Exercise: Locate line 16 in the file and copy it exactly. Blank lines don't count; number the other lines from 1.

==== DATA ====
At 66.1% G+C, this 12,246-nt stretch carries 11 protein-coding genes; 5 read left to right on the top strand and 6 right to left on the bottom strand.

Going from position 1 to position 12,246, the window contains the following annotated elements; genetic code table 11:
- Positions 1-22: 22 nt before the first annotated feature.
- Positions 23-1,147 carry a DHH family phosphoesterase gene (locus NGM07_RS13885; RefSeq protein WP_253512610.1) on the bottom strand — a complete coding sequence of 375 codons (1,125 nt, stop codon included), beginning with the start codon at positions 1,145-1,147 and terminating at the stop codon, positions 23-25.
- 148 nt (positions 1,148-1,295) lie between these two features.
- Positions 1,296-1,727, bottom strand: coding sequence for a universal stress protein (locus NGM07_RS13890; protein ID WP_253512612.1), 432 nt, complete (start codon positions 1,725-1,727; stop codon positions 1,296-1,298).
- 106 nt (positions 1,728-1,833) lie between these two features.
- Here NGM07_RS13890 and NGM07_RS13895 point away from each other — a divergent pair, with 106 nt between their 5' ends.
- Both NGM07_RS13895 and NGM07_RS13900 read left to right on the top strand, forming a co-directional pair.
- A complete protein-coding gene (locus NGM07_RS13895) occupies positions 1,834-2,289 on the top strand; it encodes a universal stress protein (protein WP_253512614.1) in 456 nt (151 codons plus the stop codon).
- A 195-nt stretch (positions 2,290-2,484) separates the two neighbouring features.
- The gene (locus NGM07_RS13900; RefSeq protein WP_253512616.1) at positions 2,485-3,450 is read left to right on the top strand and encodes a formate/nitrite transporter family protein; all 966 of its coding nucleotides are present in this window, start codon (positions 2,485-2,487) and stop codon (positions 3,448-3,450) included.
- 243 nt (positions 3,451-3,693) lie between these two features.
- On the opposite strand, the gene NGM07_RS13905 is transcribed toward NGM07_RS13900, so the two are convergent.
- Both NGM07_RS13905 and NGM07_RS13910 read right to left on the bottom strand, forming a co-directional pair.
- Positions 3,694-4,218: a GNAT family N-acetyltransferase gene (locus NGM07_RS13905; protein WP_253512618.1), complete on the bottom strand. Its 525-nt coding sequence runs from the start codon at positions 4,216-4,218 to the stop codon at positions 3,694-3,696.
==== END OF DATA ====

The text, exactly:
- Positions 3,694-4,218: a GNAT family N-acetyltransferase gene (locus NGM07_RS13905; protein WP_253512618.1), complete on the bottom strand. Its 525-nt coding sequence runs from the start codon at positions 4,216-4,218 to the stop codon at positions 3,694-3,696.